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If you happen to have $442,000 burning a hole in your pocket, you’re also spoiled for choice on how to spend it. That kind of money could net you a cherry 1970 Mustang, the handwritten first draft of “Candle in the Wind” (allowing for some light time travel to 1998), or some vintage art of one of the world’s most popular cartoon characters.
Alternatively, you could drop by RR Auction and buy a computer with 4KB of RAM, a processor running at 1 MHz, and a screen 40 characters wide (via Apple Museum). By comparison, per Best Buy, a $100 Chromebook has exactly one million times more memory, a processor 2800 times faster, and a hard drive, which many people find useful.
On the other hand, between the Chromebook and the $442,000, only one was hand-built by Apple legend Steve Jobs. That could represent an X factor in the pricing, we suppose. Here’s what we know.
Birth of a dynasty
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What RR Auctions sold for $442,000 was a legendary piece of computing history. One of the world’s last working Apple I computers went under the gavel, complete with period keyboard and a hand-lettered serial number, “01-00002,” in the hand of Jobs himself (via RR Auction).
The Apple I wasn’t the company’s breakthrough product. That distinction belongs to its successor, the sensibly named Apple II (via History-Computer). Rather, the Apple I demonstrates where modern personal computing began and just how far it’s come. Each was hand-built by Steve Jobs and its designer, computing king Steve Wozniak, alongside a few friends. Per the Smithsonian, the machine was little more than a motherboard with attachments for a keyboard and screen, lacking even a hard drive for storing software — programs came in external cassettes. It was an enthusiast’s machine, built for people who enjoyed playing with computers for their own sake.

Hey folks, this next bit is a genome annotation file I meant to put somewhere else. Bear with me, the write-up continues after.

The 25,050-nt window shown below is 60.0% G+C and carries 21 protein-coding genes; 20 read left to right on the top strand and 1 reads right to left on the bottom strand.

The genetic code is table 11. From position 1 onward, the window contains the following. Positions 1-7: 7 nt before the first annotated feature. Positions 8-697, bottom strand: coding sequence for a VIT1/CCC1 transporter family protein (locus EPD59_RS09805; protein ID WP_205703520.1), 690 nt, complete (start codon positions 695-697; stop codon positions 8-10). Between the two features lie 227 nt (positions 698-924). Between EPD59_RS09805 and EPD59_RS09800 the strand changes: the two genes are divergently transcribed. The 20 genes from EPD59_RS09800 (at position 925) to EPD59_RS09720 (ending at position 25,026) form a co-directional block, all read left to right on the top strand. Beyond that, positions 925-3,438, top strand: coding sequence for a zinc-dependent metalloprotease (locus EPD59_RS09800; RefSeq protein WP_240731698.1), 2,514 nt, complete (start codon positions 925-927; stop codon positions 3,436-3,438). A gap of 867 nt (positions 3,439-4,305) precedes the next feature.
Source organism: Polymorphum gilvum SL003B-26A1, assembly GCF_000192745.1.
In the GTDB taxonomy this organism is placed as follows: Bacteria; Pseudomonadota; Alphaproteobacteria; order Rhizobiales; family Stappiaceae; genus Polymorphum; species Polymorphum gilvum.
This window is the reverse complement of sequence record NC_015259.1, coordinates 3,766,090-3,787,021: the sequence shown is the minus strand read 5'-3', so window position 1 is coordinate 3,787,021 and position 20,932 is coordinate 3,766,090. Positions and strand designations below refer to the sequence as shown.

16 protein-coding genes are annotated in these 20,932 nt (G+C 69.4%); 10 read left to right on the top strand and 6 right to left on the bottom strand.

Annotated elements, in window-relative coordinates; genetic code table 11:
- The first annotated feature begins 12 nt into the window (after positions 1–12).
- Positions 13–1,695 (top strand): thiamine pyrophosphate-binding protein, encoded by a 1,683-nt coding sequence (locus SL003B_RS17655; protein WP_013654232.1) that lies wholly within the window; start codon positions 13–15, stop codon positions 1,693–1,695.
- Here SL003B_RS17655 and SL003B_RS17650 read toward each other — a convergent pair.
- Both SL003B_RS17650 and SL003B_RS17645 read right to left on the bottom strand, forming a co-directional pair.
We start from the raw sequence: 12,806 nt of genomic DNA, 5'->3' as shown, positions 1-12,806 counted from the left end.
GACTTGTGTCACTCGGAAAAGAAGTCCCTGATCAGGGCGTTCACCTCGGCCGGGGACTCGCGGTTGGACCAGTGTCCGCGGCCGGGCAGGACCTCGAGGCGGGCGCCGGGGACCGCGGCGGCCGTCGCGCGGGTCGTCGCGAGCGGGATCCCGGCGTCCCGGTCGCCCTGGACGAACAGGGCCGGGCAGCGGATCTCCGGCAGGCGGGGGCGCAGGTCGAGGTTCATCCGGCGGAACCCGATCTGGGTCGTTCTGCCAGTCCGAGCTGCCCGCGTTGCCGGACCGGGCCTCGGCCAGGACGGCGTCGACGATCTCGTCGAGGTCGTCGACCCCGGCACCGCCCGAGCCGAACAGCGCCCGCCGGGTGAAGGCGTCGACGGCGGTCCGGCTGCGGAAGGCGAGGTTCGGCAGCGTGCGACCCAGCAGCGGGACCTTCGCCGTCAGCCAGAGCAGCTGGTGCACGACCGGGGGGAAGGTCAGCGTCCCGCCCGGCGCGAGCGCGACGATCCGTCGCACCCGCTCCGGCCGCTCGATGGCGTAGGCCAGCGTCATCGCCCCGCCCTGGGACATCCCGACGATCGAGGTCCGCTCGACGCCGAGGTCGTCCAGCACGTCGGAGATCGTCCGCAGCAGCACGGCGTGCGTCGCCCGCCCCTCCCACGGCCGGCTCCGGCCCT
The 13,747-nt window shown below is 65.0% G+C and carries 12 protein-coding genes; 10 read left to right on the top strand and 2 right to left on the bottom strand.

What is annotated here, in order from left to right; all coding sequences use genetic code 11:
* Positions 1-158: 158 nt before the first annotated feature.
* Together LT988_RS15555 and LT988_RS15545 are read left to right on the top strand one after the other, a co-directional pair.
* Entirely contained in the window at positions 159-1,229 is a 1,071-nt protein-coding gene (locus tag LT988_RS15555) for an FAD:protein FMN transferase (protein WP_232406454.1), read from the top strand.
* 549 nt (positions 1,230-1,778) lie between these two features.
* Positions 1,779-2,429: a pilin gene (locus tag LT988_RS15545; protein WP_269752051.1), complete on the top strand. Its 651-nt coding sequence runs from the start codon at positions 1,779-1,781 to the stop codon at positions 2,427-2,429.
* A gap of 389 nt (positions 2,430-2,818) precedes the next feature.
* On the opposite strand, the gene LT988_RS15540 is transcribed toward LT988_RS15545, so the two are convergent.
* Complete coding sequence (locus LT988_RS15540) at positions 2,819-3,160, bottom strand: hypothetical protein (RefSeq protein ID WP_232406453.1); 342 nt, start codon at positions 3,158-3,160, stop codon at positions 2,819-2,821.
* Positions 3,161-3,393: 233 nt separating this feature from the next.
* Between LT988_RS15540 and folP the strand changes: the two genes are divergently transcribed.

At the same time, the Apple I was one of the first computers made for the general market. Jobs and Wozniak built roughly 200 across ten months in 1976 and 1977. Most sold through sale at The Byte Shop, a local tech chain. The Byte Shop was responsible for Apple 1’s great step forward – owner Paul Terrell would only sell the machines if they came pre-assembled (via Cult of Mac). Prior to Terrell’s mandate, computers sold as kits. Jobs and Wozniak rose to the occasion, and the Apple I hit market as one of the first computers to arrive more or less ready to work, no assembly required by the end user. In that respect, in a time of kit machines and massive mainframes too bulky and demanding for anyone but corporations to operate, the Apple I represented one of the world’s first true personal computers.
In the end, the 200 original Apple computers were a footnote to the corporation’s global success. That said, it prepared the ground. Per History-Computer, the Apple II sold about 6 million units in its operational life. People were ready for personal computing and Apple was one of the first companies to deliver.